2024 Annual Sets

Britannia and Liberty: Unifying National Icons

Representing fortitude and freedom, Britannia and Liberty are enduring symbols of two proud nations, the United Kingdom and the United States. The virtues these female figures embody underpin each country’s national identity.

Although they have both been honoured on coins and medals individually, they have never featured together on UK and US coins. Uniting the skills of each mint’s Chief Engraver, a groundbreaking partnership between The Royal Mint and the United States Mint has resulted in a reverse design that features Britannia and Liberty in harmony, symbolising the special relationship between the UK and the US.

A Special Relationship

Sir Winston Churchill coined the phrase ‘a special relationship’ in a speech made in Fulton, Missouri, in March 1946. The UK and the US have a shared cultural identity and history, as well as being closely allied in foreign policy. The mints of each nation also maintain a proud history and heritage. The Royal Mint was established in the 880s, during the reign of Alfred the Great and, although younger than its transatlantic counterpart, the United States Mint was established more than 200 years ago in 1792. However, this is the first time the Chief Engravers of each of these mints have collaborated to create a coin design, and it is the first time the national symbols of Britannia and Liberty have appeared together on a coin.


The Romans would often create female deities to represent their conquered territories, including Gallia, Dacia, Provincia, Africa and, of course, Britannia. The figure has served as the female personification of Britain for millennia, embodying the virtues of fortitude and resilience. Britannia has been utilised through the centuries to establish British maritime strength, inspiring resilience during wartime and even in the craft industry, where a certain ‘Britannia’ metal was made as a mark of strength and reliability. The deity has been a mainstay of UK coins since the reign of Charles II, appearing on the reverse of at least some coins of each ensuing British monarch.


Set forth in the Declaration of Independence, freedom is one of the founding principles upon which the US was formed and remains a core value of the American people. The United States Mint has paid tribute to the figure on coins and medals, portraying liberty through many guises but most commonly in a female form. One of the most popular and well-known physical interpretations of the principle is the Statue of Liberty, a gift from the people of France to the US in 1886, which stands tall in Upper New York Bay.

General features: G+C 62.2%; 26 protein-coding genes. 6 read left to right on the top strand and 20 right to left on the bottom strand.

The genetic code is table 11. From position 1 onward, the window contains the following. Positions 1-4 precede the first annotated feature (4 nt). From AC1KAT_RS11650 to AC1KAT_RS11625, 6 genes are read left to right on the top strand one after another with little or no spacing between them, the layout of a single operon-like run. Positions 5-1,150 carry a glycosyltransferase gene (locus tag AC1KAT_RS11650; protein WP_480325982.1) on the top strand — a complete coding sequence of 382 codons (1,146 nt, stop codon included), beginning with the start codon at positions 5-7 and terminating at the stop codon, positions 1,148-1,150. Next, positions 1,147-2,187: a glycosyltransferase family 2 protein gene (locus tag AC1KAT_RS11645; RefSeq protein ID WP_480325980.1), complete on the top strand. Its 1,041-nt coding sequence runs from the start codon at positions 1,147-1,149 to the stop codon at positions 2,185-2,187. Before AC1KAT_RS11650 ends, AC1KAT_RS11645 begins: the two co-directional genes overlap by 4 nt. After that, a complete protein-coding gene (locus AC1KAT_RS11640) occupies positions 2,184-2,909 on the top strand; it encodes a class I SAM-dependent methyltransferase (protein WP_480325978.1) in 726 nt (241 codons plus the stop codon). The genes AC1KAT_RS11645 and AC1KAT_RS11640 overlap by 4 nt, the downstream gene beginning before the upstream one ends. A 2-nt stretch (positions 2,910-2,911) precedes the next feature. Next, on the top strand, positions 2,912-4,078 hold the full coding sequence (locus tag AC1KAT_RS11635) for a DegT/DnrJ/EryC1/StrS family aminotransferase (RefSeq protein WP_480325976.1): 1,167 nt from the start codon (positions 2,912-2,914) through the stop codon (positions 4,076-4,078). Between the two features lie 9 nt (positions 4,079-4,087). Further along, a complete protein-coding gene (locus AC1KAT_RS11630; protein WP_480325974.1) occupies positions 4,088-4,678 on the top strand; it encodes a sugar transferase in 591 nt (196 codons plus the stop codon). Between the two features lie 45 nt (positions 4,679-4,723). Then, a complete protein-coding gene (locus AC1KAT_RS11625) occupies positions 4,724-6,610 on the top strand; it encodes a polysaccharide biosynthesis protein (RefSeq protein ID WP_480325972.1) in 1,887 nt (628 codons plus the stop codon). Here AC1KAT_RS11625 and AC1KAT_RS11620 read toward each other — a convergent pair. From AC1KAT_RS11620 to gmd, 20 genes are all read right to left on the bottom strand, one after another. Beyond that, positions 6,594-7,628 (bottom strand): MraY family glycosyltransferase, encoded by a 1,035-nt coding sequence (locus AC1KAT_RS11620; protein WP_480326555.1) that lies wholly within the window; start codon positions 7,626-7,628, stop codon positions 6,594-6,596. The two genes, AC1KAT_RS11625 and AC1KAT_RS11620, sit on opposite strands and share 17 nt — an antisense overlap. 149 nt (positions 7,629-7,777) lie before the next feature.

Masters of Their Craft

In what is a numismatic first, Gordon Summers of The Royal Mint and Joseph Menna of the United States Mint have combined their experience as Chief Engravers to produce a design that unifies Britannia and Liberty, embodying the spirit of unity and cooperation between the UK and the US. Inspired by the concept of court cards, Britannia and Liberty hold equal prominence in the design, which encourages a level of interaction as the coin must be rotated to view each figure.

Gordon Summers studied maths, physics and chemistry before deciding on a more creative career path. He trained as a jeweller then, after completing his degree, he became involved in competitions designing medals for The Royal Mint. Joining the organisation as a trainee more than 30 years ago, his adroit engraving talent and technical nous eventually earned him the position of Chief Engraver, the role he still holds today.

Regarded as one of the world’s leading practitioners of digital sculpture, Joseph Menna holds a Bachelor of Fine Arts degree in sculpture from the University of the Arts, a Master of Fine Arts degree in sculpture from the New York Academy of Art and completed his post-graduate study at the Saint Petersburg Stieglitz State Academy of Art and Design in St. Petersburg, Russia. Menna joined the US Mint in 2005 and in February 2019, he became the mint’s 14th Chief Engraver. Possessing both digital and traditional skillsets, he created the world’s first digitally sculpted coin in 2007 – the James Monroe Presidential Dollar Obverse.

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